February 26, 2012

me and the dogs on a cold morning, like this one . . .

I'm an early riser. Some mornings, like this one, I wake up uncovered and cold. Stare at the clock focusing on the absurd time I must get up and run the dogs. Every morning 4 - 4:30 we keep our ritual. Some mornings are welcoming and there is a noticeable lift to the spirit as we jog out our 25-30 minutes. Other mornings, like this one, I wake up uncovered and cold. There is some fog and a heavy dew and my feet are sloppy wet and icy cold before I'm well off on the trail. Icy misery on a February morning. Returning to the house is not an immediate relief - my feet are that clubby cold and still wet. It is mornings, like this one, that I sometimes think it is crazy to wake at 4:00 or so to meet some dog schedule. But if either dog, neither a puppy in years, is a bit off her feed, it is risky not to take them for their run at once. Run before coffee. Run before a hot shower. But there is no doggy poop to clean in the foyer because one of the pups is not feeling well and cannot open the outside door on her own. Coffee and showers can wait. The two canine girls do have a schedule and mostly it melds well with my own. But some mornings, like this one, I wake uncovered and cold and it is wet and cold outside. But waiting for coffee, the dogs nuzzling my hand and waiting to see which room we go to next, it all changes. I realize how glorious some mornings, like this one, really are. I remember the Robert Hayden poem and I become solid and comfortable with my slowly warming feet.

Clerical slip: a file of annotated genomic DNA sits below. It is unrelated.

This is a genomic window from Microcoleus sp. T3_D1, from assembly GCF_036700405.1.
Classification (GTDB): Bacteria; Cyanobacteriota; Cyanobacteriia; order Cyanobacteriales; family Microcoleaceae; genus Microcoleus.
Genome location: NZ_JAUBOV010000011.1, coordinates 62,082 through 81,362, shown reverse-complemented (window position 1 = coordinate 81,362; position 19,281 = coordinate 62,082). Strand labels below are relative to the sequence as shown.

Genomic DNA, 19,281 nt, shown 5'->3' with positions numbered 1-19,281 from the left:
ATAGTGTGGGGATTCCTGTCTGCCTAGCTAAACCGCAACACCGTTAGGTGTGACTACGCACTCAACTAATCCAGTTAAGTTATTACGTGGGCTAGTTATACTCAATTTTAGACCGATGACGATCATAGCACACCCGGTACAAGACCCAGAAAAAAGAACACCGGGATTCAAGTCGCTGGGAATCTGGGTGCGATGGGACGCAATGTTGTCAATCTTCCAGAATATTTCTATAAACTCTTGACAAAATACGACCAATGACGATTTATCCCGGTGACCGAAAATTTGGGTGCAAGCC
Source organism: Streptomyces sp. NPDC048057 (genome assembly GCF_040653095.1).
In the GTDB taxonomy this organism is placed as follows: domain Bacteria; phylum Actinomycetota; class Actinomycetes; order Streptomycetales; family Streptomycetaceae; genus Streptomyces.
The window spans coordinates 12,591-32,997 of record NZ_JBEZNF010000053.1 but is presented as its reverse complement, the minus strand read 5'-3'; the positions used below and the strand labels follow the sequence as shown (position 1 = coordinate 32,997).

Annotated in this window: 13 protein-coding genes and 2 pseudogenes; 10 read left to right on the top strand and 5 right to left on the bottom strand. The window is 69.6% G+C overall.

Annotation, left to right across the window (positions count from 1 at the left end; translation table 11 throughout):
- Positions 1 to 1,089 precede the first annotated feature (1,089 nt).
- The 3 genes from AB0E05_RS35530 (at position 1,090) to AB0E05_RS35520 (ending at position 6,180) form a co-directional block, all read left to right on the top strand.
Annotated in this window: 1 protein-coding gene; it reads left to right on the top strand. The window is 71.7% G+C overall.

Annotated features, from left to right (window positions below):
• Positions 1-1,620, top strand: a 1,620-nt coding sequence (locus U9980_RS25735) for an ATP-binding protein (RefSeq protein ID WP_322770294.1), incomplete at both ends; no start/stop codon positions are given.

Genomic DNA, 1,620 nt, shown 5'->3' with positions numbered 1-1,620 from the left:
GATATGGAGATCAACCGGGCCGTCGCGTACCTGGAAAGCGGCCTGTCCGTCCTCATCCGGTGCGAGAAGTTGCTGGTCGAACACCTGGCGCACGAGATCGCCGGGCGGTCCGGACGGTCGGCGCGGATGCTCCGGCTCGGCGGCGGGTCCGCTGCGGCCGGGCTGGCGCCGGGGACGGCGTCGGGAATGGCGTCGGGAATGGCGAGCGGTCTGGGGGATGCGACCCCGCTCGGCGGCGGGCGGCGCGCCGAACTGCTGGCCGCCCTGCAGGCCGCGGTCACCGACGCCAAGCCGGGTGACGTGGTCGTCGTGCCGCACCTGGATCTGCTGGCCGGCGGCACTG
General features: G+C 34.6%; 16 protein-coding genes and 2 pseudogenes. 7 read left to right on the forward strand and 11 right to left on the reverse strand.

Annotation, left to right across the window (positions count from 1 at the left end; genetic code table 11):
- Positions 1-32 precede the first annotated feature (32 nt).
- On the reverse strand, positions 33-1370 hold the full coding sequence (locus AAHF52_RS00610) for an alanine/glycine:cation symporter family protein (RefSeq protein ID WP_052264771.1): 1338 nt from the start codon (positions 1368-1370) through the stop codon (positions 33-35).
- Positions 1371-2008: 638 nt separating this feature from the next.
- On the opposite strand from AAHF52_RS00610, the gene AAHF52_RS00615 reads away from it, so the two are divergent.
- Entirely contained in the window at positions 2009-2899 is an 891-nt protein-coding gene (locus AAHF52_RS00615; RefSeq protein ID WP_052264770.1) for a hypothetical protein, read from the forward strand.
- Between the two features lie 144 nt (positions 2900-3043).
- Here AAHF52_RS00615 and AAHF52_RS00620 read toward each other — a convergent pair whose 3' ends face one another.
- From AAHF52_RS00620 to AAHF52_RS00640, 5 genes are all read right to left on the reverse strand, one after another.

Those Winter Sundays

Sundays too my father got up early
and put his clothes on in the blueblack cold,
then with cracked hands that ached
from labor in the weekday weather made
banked fires blaze. No one ever thanked him.

I’d wake and hear the cold splintering, breaking.
When the rooms were warm, he’d call,
and slowly I would rise and dress,
fearing the chronic angers of that house,

Speaking indifferently to him,
who had driven out the cold
and polished my good shoes as well.
What did I know, what did I know
of love’s austere and lonely offices?

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